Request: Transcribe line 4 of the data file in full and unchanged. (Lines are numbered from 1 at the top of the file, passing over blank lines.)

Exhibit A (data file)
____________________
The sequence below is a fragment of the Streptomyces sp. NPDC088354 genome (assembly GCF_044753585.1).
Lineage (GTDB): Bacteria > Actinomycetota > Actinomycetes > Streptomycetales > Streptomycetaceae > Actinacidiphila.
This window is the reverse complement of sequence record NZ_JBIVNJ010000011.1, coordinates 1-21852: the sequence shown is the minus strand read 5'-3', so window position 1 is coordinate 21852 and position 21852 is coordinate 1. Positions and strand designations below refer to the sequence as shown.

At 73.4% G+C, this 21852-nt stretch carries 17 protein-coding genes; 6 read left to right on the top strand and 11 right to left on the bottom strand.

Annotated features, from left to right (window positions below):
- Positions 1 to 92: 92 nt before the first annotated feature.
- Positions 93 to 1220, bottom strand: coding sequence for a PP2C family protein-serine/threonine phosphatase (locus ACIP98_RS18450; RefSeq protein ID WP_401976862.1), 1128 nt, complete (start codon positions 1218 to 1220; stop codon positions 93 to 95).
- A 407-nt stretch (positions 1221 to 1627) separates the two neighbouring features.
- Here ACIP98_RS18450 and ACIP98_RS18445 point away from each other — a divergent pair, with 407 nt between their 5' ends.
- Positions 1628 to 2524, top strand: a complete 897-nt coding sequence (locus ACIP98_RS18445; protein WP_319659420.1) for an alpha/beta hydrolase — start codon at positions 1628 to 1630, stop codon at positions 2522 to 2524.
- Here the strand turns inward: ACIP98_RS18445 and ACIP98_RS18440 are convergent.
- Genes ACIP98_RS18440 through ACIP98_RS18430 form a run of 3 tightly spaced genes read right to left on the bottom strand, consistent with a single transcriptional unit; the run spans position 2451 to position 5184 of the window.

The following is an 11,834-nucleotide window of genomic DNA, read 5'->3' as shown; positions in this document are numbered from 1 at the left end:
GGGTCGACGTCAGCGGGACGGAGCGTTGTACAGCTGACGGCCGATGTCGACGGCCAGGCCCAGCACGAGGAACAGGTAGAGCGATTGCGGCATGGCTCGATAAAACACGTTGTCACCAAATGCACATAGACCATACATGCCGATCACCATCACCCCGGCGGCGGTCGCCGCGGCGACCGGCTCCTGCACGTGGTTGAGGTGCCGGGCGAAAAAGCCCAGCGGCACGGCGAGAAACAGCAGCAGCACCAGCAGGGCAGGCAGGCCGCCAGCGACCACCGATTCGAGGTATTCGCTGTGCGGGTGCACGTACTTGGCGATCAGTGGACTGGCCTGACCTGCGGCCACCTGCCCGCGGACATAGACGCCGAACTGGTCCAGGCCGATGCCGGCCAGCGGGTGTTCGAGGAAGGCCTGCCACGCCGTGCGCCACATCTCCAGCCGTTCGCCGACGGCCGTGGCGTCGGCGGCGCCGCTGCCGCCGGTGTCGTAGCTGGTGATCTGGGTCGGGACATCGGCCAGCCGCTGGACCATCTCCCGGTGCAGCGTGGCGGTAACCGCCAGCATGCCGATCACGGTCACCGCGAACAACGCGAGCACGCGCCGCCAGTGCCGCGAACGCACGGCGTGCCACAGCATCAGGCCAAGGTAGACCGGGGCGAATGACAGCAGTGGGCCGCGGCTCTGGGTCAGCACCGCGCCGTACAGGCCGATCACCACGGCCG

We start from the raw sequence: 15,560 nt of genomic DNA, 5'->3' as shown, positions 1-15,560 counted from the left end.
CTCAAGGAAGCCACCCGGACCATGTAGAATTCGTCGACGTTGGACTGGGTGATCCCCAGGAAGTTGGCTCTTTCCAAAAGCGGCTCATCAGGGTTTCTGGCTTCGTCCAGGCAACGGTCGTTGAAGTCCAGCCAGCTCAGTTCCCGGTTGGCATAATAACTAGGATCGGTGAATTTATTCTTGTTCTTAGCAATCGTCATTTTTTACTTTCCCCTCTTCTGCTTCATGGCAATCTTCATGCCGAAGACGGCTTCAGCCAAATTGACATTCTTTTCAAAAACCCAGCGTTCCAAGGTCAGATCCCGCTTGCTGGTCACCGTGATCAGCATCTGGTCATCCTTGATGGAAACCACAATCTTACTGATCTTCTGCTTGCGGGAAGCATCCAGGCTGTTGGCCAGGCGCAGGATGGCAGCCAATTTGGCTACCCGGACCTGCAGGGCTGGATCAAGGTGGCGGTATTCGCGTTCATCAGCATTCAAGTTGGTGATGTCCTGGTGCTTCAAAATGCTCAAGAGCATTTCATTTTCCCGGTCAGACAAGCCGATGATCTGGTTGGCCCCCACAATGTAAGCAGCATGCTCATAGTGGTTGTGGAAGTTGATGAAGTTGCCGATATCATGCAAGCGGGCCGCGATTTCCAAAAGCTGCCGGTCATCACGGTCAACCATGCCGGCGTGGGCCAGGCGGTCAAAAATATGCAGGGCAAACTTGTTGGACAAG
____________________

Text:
At 73.4% G+C, this 21852-nt stretch carries 17 protein-coding genes; 6 read left to right on the top strand and 11 right to left on the bottom strand.